5 apples, peeled and diced

5 pears, peeled and diced

¼ cup sugar

Juice of one lemon

1 cup oats

1 cup flour (can use gluten-free)

1 cup brown sugar

2 tsp. cinnamon

grated nutmeg to taste

12 Tbsp. butter (or Earth Balance vegan spread), cut into chunks


Preheat oven to 350 degrees F.

Grease a 13×9 pan

Toss fruit with lemon juice to prevent browning.  Sprinkle with ¼ cup sugar and toss gently to mix.  Spread fruit evenly in pan.

Combine remaining ingredients in bowl, mixing gently until crumbly, but not uniform.

Spread topping over fruit.  Bake until fruit is tender and topping is golden brown, about one hour.

Read Full Post »

Rustic Apple Tart

This is an delicious, easy, elegant dessert.  The buttery crust and the sparkling sugar crystals on top showcase the fruit perfectly.    I love how making it in the tart pan, rather than just a free-form galette, gives it just a tad more structure and sophistication.  This tart is not too sweet, so you could add a scoop of ice cream, if you like.  For variety, you can fill this crust with any number of fruits.  I particularly loved a pear variation with a ginger syrup glaze.

adapted from Alice Waters, via SmittenKitchen.com



1 1/2 cup unbleached all-purpose flour
3/4 teaspoon sugar
1/8 teaspoon salt
9 tablespoons cold unsalted butter, cut in 1/2-inch pieces
1/4 cup chilled water
1 tsp. cider vinegar


2 pounds apples (Golden Delicious or another tart, firm variety), peeled, cored (save
peels and cores), and sliced
juice of one lemon
2 tablespoons unsalted butter, melted
5 tablespoons turbinado sugar


1/2 cup granulated sugar


In a food processor, mix flour, sugar, and salt; add 2 tablespoons of the butter. Pulse until dough resembles coarse cornmeal. Add remaining butter; pulse just until biggest pieces look like large peas.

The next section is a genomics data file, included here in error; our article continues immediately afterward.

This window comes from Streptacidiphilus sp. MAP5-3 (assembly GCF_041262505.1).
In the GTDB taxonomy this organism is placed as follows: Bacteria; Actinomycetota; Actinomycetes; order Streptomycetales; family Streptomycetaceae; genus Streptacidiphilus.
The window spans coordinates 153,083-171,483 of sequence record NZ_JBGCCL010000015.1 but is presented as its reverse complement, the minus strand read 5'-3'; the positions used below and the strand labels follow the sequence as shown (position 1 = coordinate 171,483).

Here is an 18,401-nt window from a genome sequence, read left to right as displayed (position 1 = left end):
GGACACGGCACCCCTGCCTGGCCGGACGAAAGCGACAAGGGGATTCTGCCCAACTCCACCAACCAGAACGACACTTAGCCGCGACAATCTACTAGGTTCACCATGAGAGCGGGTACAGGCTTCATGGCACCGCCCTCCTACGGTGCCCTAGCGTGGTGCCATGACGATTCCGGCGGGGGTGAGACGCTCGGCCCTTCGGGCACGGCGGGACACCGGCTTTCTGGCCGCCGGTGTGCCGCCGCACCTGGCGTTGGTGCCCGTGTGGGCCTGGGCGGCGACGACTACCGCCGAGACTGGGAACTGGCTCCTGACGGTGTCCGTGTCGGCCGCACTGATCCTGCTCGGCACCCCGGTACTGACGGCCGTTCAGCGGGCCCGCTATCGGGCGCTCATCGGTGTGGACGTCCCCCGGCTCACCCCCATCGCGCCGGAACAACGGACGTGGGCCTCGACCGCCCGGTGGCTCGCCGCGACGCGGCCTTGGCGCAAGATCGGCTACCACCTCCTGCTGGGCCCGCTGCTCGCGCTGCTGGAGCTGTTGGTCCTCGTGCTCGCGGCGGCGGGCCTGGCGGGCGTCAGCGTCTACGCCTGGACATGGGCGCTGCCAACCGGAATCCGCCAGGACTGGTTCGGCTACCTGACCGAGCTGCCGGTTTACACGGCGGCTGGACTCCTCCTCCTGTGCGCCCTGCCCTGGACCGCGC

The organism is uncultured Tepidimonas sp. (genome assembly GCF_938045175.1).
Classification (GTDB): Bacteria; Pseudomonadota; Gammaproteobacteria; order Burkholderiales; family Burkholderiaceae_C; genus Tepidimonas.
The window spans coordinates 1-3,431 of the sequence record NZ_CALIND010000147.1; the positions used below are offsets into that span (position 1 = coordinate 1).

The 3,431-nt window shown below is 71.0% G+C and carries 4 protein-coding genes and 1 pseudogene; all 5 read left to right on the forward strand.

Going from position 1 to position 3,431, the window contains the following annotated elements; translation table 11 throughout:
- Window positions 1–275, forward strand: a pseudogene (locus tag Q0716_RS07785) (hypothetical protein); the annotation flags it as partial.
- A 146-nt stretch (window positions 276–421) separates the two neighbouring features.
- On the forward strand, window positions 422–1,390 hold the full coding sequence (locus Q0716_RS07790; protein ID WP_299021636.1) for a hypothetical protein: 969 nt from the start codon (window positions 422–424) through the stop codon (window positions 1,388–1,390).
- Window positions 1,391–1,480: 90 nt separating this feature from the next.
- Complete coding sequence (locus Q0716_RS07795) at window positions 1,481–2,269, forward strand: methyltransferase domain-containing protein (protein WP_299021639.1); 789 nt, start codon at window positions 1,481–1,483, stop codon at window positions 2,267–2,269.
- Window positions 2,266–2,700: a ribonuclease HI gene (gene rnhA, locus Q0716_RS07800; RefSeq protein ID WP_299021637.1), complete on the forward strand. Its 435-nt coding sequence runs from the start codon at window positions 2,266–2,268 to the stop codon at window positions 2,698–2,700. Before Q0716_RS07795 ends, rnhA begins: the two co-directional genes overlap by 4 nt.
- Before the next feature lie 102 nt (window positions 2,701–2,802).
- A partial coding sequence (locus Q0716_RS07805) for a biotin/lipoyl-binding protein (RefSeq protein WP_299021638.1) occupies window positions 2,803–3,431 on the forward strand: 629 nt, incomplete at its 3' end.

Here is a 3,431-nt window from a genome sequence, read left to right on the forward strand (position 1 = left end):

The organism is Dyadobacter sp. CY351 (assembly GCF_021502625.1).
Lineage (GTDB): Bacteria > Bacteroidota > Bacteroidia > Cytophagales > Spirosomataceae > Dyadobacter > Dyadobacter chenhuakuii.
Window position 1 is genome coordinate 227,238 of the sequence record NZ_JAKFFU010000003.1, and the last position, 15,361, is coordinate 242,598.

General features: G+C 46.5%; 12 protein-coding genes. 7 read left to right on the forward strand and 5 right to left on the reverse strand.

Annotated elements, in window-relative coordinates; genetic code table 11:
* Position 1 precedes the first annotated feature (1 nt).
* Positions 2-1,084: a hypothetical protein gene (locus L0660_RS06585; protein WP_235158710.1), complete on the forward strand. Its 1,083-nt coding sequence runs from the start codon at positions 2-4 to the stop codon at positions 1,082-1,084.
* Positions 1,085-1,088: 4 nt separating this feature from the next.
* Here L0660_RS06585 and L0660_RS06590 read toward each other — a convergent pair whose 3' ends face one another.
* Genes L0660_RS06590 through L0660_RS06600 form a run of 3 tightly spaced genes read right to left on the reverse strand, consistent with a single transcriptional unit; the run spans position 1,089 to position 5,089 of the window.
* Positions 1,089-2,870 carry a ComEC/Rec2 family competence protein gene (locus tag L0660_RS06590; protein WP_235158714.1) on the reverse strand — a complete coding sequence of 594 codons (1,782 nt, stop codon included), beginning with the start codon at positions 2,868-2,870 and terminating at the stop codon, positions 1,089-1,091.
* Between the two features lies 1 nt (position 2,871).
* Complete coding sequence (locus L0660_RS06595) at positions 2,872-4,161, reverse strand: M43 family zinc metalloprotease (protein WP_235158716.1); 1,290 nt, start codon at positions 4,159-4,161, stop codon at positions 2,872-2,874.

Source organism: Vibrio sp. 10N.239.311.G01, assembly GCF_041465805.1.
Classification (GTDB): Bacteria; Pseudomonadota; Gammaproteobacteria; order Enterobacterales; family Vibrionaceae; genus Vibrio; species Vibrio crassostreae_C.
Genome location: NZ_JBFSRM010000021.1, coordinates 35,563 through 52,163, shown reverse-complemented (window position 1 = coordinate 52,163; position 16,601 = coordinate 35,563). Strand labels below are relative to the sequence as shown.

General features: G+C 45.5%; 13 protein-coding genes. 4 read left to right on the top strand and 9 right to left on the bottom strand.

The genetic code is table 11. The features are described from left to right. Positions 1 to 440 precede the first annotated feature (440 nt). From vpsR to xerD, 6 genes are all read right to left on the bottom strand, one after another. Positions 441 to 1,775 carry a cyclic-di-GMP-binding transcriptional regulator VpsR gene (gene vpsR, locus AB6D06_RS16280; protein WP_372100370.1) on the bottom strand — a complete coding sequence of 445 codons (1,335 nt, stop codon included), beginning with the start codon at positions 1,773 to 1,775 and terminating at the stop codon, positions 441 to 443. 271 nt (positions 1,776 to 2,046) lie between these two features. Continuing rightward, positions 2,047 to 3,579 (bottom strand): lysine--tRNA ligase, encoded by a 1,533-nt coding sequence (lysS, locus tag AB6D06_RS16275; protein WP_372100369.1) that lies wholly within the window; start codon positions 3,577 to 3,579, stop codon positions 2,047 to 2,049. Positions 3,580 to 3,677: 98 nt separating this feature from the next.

Dribble in vinegar and water, stir, then dribble in more, until dough just starts to hold together. Put crumbly dough into zip-loc bag and, working quickly, form it into a thick disk; refrigerate. After at least 30 minutes, remove; let soften so it’s malleable but still cold. On a lightly floured surface, roll into a 14-inch circle about thick.

Place dough in a lightly greased 9-inch round tart pan, or simply on a parchment-lined baking sheet if you wish to go free-form, or galette-style with it. Heat oven to 400 degrees F.

Slice apples thinly, but keep in tight formation, like little domes. Sprinkle with lemon juice to prevent browning. Place sliced apples on dough in a ring 2 inches from edge if going galette-style, or up to the sides if using the tart pan. I like to keep the apple halves mostly intact, just pushing them down slightly at an angle, to fan them a bit. Fill in any gaps with extra slices, but be sure to pack the apples tightly. Fold any dough hanging over pan back onto itself.

Brush melted butter over apples and onto dough edge. Sprinkle 2 tablespoons turbinado sugar over dough edge and up to 3 tablespoons over apples.

Bake in center of oven until apples are soft, with browned edges, and crust has caramelized to a dark golden brown (about 45 minutes to an hour), making sure to rotate tart every 15 minutes.

While tart is baking, make glaze. Put reserved peels and cores in a small saucepan, along with granulated sugar. Pour in just enough water to cover; simmer for 30 minutes or until reduced to appley syrup. Strain glaze into heatproof cup or bowl.

Remove tart from oven, and slide onto cooling rack. Let cool at least 15 minutes.

Brush glaze over apples, slice, and serve.

Read Full Post »